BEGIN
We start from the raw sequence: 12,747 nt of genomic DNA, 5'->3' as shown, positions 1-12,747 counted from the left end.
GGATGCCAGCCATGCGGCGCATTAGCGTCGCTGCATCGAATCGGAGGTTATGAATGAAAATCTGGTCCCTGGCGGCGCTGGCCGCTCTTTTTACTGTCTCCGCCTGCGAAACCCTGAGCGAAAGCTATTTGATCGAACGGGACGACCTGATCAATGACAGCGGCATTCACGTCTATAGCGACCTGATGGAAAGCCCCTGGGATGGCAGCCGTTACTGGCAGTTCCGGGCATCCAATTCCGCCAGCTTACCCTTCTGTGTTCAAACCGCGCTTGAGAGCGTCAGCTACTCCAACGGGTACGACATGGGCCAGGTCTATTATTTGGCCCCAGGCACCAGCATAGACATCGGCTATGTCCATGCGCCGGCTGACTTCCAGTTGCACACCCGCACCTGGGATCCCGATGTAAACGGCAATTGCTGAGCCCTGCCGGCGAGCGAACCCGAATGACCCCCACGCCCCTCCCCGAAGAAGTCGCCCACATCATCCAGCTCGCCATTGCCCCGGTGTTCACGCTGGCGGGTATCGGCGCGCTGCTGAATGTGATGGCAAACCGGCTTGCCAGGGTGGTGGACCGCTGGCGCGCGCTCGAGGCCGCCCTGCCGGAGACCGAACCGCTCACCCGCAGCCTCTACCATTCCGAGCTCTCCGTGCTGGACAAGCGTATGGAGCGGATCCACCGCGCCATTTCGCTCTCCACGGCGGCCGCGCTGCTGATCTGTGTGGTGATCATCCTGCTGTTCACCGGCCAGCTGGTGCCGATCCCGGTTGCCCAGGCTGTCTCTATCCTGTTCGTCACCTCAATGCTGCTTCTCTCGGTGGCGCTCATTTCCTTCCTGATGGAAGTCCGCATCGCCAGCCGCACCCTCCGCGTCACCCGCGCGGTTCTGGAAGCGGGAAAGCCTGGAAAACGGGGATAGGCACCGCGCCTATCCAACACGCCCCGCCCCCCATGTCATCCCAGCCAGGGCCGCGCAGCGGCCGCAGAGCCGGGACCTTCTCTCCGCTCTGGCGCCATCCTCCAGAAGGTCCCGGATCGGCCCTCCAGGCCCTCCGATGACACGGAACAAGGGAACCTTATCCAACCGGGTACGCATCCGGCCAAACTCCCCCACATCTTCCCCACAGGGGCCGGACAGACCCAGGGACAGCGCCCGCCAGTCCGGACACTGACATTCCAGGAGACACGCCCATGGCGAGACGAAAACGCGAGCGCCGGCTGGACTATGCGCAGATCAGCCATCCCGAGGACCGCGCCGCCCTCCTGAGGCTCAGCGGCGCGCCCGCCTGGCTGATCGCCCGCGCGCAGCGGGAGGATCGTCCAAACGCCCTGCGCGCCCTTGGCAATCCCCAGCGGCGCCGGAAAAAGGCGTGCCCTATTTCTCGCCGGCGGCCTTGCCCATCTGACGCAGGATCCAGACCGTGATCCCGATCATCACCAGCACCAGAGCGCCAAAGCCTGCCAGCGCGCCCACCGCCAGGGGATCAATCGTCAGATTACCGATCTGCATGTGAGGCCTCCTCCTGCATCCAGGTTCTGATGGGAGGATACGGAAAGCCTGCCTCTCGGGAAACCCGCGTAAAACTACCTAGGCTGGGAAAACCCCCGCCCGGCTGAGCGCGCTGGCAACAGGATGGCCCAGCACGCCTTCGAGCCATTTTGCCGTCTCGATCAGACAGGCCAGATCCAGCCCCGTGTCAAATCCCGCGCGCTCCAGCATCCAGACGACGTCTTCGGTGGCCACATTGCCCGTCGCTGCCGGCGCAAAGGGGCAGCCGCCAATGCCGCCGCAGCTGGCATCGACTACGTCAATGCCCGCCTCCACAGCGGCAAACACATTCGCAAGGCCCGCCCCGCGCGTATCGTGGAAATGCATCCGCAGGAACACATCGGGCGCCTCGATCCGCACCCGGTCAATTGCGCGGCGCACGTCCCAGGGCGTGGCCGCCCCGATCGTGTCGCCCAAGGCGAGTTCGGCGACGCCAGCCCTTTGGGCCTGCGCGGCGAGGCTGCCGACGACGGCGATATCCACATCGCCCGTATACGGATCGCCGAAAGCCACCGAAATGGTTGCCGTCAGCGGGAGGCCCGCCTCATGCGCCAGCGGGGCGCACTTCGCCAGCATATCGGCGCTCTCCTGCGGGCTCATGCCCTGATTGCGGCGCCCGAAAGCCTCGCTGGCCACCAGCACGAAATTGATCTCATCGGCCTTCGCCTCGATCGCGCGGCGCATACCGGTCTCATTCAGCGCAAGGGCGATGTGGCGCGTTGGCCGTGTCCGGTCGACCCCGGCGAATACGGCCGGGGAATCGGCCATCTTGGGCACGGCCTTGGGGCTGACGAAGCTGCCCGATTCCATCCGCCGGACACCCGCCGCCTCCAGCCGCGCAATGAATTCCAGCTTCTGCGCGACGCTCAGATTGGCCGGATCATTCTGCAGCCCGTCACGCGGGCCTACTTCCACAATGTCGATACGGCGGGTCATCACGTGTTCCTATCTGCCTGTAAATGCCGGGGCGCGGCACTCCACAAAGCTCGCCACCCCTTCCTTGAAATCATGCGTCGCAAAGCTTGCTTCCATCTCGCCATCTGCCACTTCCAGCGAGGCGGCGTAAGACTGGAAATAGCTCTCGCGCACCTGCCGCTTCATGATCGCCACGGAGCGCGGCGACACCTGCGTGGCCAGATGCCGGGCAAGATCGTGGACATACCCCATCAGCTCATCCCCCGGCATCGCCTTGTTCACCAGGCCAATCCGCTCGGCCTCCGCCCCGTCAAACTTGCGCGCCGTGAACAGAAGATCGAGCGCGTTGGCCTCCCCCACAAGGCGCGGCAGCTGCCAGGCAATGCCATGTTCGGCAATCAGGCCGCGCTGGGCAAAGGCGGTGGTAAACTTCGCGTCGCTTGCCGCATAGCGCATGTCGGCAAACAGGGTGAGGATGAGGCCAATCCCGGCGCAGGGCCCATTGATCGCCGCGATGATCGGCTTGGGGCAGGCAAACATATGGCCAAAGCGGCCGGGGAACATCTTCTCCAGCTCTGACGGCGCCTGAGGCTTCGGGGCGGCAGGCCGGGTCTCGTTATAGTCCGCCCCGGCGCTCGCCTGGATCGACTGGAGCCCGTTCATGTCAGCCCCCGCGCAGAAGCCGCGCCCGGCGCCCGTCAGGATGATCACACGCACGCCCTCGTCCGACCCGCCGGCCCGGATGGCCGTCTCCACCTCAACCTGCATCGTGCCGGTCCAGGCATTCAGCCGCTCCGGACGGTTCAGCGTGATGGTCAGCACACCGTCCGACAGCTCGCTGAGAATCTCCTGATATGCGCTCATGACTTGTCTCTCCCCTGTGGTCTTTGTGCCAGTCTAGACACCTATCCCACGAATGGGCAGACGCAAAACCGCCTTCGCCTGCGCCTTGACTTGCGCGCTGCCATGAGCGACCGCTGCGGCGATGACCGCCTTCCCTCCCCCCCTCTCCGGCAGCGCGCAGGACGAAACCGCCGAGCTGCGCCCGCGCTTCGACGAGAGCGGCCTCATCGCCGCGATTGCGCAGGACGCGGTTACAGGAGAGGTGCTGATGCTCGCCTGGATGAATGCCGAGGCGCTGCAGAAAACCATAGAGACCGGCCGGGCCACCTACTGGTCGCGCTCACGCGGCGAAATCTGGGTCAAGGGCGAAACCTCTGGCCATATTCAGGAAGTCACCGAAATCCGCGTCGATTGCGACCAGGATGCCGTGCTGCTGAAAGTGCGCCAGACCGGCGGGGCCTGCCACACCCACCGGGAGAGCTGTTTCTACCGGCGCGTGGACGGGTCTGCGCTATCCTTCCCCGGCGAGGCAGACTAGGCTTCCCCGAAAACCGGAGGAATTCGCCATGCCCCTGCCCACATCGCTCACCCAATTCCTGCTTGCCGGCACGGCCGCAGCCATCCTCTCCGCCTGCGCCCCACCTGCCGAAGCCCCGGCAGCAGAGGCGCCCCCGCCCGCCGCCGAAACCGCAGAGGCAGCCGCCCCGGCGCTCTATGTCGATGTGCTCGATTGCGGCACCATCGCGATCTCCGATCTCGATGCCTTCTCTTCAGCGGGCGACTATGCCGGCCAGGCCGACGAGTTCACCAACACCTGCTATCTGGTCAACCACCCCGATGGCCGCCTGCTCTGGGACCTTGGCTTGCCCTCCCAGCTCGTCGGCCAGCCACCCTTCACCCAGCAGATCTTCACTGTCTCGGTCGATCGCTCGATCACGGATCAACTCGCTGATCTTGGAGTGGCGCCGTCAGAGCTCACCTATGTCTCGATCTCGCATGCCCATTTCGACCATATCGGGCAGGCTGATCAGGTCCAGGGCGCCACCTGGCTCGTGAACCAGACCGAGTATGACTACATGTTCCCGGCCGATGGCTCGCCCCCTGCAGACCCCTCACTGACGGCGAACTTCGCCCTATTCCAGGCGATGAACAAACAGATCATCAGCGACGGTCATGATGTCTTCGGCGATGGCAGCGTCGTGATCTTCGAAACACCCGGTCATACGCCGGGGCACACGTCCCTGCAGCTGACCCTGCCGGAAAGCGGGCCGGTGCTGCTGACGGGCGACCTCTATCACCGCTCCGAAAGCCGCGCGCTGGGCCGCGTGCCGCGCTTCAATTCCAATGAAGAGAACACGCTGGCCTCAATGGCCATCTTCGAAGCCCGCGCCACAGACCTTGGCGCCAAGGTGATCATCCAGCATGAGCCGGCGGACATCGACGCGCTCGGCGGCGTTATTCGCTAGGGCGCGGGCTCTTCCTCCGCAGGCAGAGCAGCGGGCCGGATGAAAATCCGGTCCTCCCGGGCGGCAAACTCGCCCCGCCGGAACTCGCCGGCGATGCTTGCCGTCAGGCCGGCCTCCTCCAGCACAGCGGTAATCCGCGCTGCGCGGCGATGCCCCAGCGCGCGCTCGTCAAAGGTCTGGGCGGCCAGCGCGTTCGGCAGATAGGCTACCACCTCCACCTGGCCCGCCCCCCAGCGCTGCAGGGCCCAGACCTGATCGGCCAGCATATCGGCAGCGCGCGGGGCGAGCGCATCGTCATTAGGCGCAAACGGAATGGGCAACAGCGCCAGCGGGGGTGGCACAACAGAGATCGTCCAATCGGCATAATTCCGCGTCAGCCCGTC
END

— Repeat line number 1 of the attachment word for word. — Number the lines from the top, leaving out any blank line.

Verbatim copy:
We start from the raw sequence: 12,747 nt of genomic DNA, 5'->3' as shown, positions 1-12,747 counted from the left end.